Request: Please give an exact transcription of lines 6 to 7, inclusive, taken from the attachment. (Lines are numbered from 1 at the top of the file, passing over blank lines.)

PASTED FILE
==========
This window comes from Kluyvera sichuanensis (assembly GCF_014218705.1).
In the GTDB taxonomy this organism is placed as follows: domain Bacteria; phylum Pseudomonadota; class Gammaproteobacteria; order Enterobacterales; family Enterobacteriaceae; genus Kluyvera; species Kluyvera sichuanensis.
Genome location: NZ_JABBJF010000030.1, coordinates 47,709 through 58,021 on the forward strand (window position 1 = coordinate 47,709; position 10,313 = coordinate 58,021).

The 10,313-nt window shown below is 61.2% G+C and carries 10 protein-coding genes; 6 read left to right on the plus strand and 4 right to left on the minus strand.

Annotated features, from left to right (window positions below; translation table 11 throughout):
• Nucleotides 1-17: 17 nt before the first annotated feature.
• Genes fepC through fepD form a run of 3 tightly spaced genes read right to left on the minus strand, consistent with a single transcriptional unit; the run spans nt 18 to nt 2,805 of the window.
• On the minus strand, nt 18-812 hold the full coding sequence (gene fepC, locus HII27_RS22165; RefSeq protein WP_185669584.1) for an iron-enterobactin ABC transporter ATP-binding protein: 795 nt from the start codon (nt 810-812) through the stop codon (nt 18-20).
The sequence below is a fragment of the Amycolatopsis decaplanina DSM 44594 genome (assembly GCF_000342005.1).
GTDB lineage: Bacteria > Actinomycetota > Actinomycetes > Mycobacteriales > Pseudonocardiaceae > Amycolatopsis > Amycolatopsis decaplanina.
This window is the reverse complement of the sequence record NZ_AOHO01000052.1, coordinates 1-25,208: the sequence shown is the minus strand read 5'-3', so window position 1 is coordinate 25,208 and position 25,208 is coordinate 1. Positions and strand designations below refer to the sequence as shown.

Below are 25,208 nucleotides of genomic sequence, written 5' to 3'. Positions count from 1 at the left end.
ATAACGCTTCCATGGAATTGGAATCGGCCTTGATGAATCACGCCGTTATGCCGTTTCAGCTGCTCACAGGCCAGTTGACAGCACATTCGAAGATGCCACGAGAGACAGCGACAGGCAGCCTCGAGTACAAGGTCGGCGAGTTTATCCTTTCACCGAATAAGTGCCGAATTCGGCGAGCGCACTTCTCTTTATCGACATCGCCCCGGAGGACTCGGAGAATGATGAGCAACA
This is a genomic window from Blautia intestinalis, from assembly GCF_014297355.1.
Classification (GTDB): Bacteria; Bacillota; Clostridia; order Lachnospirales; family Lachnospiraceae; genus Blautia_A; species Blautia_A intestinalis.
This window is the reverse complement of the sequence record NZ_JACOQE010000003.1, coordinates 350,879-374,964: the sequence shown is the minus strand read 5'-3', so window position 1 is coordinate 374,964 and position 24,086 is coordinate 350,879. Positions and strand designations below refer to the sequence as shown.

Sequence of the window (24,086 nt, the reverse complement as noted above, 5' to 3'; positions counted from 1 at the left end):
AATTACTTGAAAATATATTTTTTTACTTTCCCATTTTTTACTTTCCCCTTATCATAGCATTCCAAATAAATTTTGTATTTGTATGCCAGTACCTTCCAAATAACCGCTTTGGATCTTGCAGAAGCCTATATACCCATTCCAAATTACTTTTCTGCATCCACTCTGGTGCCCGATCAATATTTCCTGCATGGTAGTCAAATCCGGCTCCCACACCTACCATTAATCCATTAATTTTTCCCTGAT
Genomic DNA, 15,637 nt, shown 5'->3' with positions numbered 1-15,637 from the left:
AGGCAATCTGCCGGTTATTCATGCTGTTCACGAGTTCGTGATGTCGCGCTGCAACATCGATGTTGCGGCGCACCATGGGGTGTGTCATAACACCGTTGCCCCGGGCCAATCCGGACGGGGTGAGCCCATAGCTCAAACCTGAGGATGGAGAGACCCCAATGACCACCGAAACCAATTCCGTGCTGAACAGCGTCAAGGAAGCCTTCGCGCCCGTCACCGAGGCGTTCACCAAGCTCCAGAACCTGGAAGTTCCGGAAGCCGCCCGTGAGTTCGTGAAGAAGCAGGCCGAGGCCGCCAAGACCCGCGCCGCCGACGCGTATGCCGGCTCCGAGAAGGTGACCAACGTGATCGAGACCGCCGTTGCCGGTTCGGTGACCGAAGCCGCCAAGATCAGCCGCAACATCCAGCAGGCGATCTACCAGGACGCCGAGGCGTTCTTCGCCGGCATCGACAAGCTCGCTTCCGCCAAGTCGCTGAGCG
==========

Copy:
• Nucleotides 1-17: 17 nt before the first annotated feature.
• Genes fepC through fepD form a run of 3 tightly spaced genes read right to left on the minus strand, consistent with a single transcriptional unit; the run spans nt 18 to nt 2,805 of the window.